The nonpartisan magazine Foreign Policy marked the anniversary of September 11 with an essay about how the attack changed the United States, and concluded that Al Qaeda succeeded beyond its wildest dreams.
The provocative piece, headlined “Al Qaeda won,” is framed by the concept of “diathetical warfare,” which author Stephen Marche describes as “the battle for hearts and minds—not other people’s but our own.”
In this battle, victory is defined by “clarity,” and defeat as confusion.
And when you step back from 9/11 and look at the significance, you see that the United States has been plunged into a swamp of confusion to the point of electing a president who lies casually and doesn’t believe in objective truth.
“Diathetics is the rearrangement of the enemy’s mindset by spectacle and the means of its consumption,” he writes. “This is a new kind of war and a deeply confusing one. Confusion is its purpose. The problems of assessment are substantial.”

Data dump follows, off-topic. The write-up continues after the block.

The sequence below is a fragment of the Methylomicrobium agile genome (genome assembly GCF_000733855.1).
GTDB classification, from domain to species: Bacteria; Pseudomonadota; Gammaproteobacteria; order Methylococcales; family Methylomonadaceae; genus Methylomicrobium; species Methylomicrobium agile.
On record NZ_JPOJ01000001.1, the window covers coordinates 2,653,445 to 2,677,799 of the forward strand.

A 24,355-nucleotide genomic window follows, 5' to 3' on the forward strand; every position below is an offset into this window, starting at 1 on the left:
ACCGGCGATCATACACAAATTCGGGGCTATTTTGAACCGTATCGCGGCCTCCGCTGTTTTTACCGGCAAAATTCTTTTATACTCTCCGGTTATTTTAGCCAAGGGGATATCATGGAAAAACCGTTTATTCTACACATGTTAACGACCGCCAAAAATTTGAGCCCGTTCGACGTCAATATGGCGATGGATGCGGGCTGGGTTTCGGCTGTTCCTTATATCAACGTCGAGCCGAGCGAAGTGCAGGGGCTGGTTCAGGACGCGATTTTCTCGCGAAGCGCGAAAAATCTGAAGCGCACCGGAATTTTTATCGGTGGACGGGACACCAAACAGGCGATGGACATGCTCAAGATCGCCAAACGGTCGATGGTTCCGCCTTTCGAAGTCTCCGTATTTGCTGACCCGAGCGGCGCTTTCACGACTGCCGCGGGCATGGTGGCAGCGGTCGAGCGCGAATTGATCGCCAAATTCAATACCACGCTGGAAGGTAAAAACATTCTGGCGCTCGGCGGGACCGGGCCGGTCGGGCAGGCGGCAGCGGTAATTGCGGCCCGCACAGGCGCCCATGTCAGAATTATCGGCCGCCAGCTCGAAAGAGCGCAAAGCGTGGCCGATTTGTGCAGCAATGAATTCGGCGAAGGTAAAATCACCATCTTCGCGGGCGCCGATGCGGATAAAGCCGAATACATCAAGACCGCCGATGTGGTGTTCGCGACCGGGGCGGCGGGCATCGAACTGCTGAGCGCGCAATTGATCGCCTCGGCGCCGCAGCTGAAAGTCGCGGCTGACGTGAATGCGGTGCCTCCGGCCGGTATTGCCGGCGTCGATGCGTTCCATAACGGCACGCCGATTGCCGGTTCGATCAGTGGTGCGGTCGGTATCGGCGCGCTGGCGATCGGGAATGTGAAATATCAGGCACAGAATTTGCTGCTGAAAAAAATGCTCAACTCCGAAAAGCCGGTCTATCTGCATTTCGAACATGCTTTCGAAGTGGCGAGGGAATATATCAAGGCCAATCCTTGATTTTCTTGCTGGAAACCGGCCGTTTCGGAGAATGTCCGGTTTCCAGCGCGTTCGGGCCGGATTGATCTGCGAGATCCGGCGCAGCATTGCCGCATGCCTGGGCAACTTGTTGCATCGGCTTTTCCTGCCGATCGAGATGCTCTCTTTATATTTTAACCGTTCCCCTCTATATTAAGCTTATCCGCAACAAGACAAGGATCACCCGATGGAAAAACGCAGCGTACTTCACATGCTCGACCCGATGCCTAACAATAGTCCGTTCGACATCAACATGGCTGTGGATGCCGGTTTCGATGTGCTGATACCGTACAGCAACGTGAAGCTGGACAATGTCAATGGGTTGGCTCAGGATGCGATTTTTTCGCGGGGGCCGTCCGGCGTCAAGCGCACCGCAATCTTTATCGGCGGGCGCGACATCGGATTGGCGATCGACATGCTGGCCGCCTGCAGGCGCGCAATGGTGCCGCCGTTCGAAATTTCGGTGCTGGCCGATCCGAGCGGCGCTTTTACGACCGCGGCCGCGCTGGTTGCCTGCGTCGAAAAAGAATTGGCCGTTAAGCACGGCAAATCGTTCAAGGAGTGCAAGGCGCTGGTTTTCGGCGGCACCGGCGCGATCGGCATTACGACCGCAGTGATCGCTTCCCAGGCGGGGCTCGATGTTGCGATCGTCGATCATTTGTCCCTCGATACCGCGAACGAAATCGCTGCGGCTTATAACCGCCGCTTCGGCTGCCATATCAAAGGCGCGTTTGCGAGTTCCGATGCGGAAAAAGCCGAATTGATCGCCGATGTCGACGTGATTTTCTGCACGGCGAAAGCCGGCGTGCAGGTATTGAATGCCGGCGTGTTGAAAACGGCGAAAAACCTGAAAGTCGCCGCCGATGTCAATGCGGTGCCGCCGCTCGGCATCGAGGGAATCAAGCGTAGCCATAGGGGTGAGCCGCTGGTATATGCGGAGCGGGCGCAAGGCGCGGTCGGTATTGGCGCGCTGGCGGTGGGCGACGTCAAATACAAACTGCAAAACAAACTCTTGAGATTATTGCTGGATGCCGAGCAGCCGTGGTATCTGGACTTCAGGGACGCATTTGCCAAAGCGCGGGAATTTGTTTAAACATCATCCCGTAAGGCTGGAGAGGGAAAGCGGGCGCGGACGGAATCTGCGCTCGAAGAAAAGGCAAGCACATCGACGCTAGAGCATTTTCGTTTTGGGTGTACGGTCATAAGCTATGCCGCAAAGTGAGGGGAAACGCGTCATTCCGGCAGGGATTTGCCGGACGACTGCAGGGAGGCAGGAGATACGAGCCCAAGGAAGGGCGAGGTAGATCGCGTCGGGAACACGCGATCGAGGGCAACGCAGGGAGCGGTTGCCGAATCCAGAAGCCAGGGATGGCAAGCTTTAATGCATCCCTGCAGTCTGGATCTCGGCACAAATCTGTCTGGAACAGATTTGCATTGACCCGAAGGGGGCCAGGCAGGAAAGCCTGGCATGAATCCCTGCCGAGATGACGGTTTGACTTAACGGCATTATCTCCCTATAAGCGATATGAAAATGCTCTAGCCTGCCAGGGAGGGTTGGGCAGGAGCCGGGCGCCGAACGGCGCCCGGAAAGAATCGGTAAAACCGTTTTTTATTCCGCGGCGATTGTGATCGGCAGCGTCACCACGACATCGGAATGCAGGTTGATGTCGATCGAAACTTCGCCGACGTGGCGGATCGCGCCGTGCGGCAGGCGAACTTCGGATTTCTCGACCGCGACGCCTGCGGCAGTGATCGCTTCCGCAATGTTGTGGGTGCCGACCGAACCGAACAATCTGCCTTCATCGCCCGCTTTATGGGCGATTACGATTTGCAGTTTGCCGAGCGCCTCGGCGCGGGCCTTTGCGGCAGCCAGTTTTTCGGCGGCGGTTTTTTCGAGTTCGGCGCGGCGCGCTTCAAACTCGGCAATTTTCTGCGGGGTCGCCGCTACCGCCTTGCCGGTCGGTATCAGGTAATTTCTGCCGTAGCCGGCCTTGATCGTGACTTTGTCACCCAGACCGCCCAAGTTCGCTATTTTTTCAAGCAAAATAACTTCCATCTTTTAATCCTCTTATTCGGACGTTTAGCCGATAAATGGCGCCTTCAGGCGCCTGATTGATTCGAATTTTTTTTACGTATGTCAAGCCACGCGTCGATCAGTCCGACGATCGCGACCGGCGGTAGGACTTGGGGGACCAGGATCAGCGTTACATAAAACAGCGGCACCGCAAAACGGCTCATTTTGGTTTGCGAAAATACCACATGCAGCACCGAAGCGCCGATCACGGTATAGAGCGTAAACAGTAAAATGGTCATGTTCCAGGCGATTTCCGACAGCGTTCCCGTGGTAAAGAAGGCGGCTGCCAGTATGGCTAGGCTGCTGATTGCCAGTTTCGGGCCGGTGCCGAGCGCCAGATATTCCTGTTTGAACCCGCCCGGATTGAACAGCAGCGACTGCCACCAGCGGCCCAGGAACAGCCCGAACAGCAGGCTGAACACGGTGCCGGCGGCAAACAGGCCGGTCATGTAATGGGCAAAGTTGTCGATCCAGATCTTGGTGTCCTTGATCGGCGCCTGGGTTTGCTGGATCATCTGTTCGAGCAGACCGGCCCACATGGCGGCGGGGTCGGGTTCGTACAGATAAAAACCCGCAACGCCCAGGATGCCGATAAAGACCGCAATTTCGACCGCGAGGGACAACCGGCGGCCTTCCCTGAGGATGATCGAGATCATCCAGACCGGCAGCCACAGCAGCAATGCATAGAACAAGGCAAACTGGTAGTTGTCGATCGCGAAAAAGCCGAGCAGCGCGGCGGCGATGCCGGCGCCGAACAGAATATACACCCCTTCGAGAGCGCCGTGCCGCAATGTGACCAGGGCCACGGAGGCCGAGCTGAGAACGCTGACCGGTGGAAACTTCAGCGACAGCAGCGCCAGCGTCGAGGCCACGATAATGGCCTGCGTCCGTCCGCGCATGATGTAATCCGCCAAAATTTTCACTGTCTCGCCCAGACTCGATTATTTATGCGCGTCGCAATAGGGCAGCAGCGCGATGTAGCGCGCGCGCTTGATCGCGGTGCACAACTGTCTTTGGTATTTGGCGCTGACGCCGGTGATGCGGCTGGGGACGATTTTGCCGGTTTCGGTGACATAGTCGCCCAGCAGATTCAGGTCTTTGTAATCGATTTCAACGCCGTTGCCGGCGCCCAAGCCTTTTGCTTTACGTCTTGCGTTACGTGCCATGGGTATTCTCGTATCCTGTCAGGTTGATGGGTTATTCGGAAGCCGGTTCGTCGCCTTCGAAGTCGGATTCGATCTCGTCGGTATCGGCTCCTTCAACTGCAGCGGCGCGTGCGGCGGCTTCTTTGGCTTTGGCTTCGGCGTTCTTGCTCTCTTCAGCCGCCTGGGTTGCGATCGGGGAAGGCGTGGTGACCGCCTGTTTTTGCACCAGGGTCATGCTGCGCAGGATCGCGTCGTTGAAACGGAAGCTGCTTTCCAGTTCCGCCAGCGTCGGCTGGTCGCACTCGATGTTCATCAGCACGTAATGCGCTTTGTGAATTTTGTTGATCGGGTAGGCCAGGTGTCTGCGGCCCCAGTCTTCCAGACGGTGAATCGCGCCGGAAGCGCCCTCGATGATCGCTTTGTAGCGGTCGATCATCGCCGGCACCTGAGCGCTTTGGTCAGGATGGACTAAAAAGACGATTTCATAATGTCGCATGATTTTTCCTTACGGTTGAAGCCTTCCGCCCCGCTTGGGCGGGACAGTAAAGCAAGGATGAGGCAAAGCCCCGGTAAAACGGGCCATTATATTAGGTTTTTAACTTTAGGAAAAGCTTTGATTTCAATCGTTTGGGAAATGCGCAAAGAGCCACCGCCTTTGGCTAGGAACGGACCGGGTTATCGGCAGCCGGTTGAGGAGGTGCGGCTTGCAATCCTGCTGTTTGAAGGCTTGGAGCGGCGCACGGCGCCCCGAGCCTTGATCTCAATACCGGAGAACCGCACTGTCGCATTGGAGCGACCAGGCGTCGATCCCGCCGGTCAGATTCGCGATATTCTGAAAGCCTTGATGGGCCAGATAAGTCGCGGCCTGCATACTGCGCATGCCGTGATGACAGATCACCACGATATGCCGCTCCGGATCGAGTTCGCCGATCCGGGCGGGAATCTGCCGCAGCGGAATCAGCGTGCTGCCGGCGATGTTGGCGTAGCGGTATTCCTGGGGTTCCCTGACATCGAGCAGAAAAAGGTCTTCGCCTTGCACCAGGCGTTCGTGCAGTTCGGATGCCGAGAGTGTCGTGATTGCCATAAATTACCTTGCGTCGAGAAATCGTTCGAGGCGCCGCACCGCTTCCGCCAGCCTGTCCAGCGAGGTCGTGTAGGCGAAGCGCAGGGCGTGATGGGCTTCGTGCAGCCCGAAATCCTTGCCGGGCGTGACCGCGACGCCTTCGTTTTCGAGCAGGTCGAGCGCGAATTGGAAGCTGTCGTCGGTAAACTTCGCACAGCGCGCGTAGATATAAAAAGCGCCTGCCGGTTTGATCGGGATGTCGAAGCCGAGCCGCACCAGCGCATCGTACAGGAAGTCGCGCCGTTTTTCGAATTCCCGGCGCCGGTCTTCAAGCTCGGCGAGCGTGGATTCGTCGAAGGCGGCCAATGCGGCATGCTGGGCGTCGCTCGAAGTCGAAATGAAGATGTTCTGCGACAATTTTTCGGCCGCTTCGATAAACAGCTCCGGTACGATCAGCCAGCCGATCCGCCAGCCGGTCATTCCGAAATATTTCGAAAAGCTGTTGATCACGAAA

Not only did Al Qaeda win, but the scale of their victory continues to blossom.
“The cultural front opened by 9/11 keeps widening, and the terms of the struggles along those fronts, as each new technology opens them, are almost impossible to recognize immediately.
“Even to look at 9/11 as a work of culture, to investigate its significance, is fraught in itself,” he writes. “The occasion is sacred, suitable for solemn reflection. Real people really died. But as painful and grotesque and offensive as it may seem, if you want to understand America’s current vulnerability, you have to look at 9/11 as a show. It is a war show that the United States lost and continues to lose.”
Read the full piece here.